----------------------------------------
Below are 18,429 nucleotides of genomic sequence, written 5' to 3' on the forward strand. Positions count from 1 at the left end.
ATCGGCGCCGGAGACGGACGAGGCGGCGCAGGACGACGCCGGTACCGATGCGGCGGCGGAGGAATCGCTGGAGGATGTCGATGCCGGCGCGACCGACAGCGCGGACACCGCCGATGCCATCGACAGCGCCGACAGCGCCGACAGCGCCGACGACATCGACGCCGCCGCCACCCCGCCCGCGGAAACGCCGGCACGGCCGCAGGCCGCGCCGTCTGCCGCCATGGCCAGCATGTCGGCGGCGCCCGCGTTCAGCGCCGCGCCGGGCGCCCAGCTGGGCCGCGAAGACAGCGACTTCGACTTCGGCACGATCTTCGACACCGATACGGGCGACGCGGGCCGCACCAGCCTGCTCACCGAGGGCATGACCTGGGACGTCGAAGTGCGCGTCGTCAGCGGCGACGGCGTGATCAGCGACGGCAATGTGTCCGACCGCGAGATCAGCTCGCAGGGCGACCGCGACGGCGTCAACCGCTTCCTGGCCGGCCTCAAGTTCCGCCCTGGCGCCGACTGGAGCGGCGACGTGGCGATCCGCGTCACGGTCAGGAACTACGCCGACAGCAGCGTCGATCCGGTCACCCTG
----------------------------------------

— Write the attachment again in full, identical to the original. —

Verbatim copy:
Below are 18,429 nucleotides of genomic sequence, written 5' to 3' on the forward strand. Positions count from 1 at the left end.
ATCGGCGCCGGAGACGGACGAGGCGGCGCAGGACGACGCCGGTACCGATGCGGCGGCGGAGGAATCGCTGGAGGATGTCGATGCCGGCGCGACCGACAGCGCGGACACCGCCGATGCCATCGACAGCGCCGACAGCGCCGACAGCGCCGACGACATCGACGCCGCCGCCACCCCGCCCGCGGAAACGCCGGCACGGCCGCAGGCCGCGCCGTCTGCCGCCATGGCCAGCATGTCGGCGGCGCCCGCGTTCAGCGCCGCGCCGGGCGCCCAGCTGGGCCGCGAAGACAGCGACTTCGACTTCGGCACGATCTTCGACACCGATACGGGCGACGCGGGCCGCACCAGCCTGCTCACCGAGGGCATGACCTGGGACGTCGAAGTGCGCGTCGTCAGCGGCGACGGCGTGATCAGCGACGGCAATGTGTCCGACCGCGAGATCAGCTCGCAGGGCGACCGCGACGGCGTCAACCGCTTCCTGGCCGGCCTCAAGTTCCGCCCTGGCGCCGACTGGAGCGGCGACGTGGCGATCCGCGTCACGGTCAGGAACTACGCCGACAGCAGCGTCGATCCGGTCACCCTG